By definition, a reference must point to a memory location. What I want to understand is whether they point to the same or different memory locations?
In the COM world object reference doesn’t point to a memory location, especially in a managed applications written in VB.NET. In .Net you deal with an RCW object which routes your calls to the COM object. Read more about that in the Runtime Callable Wrapper article in MSDN. It states the following:
The runtime creates exactly one RCW for each COM object, regardless of the number of references that exist on that object. The runtime maintains a single RCW per process for each object. If you create an RCW in one application domain or apartment, and then pass a reference to another application domain or apartment, a proxy to the first object will be used. Note that this proxy is a new managed object and not the same as the initial RCW; this means the two managed objects are not equal but do represent the same COM object.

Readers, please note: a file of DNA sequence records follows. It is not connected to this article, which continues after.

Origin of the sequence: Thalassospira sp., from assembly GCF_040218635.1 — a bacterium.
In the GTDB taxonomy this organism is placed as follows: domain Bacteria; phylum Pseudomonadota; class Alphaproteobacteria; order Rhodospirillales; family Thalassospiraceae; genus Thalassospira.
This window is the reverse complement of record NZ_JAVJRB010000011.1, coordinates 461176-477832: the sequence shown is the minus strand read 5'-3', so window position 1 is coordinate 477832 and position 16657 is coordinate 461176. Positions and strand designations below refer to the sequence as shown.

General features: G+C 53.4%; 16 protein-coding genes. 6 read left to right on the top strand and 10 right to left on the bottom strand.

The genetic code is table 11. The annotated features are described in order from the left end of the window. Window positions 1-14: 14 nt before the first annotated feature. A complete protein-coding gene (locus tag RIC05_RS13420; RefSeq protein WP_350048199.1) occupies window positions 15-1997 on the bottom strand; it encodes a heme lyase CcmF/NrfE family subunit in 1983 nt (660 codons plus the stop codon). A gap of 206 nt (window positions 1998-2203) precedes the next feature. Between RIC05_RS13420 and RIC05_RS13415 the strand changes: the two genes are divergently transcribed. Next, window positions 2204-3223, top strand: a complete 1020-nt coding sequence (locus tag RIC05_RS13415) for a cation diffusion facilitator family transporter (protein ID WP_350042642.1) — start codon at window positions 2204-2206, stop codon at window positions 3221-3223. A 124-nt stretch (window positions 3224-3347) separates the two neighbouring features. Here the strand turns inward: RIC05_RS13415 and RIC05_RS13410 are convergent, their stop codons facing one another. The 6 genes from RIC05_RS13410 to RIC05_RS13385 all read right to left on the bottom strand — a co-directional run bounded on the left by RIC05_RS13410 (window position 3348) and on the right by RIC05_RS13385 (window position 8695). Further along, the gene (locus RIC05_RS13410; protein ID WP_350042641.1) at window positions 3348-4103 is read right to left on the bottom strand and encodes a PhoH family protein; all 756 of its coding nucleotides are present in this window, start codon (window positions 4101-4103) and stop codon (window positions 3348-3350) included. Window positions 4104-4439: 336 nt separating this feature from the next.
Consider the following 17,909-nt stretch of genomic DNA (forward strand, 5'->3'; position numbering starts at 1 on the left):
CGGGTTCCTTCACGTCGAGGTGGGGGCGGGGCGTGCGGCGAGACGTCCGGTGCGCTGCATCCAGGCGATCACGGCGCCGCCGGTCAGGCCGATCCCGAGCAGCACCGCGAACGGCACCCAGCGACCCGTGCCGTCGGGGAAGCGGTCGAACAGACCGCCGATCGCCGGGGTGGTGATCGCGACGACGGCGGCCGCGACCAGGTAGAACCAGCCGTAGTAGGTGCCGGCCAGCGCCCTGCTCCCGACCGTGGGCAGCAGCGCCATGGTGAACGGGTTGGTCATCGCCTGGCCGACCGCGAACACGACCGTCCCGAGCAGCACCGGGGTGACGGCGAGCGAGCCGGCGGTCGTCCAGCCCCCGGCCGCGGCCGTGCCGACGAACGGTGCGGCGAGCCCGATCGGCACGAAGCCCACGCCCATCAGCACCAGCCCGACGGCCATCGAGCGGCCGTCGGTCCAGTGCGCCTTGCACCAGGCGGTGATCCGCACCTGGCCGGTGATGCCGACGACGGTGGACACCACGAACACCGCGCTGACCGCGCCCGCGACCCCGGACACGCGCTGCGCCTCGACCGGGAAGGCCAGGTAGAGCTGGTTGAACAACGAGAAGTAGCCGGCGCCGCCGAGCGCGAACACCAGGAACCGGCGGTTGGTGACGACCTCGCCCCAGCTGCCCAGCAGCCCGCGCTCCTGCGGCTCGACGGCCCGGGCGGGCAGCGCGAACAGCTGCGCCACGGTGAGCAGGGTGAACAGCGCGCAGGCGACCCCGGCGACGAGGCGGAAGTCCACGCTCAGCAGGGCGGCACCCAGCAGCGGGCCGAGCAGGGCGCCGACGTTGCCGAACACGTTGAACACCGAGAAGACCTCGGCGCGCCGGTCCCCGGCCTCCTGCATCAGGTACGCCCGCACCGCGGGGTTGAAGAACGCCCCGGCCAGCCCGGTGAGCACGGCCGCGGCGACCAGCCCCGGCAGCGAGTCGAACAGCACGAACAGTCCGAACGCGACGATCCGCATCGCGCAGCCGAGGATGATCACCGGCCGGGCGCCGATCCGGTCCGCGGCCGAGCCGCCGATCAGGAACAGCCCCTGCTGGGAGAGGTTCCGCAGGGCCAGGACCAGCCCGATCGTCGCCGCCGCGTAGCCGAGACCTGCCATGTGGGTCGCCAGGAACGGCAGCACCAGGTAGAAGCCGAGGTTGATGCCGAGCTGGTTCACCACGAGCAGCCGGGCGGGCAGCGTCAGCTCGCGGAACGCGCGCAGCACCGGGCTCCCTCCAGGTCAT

In the COM world when you call a property or method, for example, the
oXL.Workbooks property returns an instance of the
Workbooks class and increases the reference counter of the corresponding COM object. Say, if you call the property twice in a raw you will get a new object instance in .NET and the refence counter will be increased twice. In that case you need to call the
Marshal.ReleaseComObject for each object returned to decrease the refence counter.
Finally, you may find the Why doesn’t Excel quit? article helpful.
Also, in this context is there a way to display the reference count against a COM object?
The Marshal.ReleaseComObject method returns a new value of the reference count of the RCW associated with a COM object.
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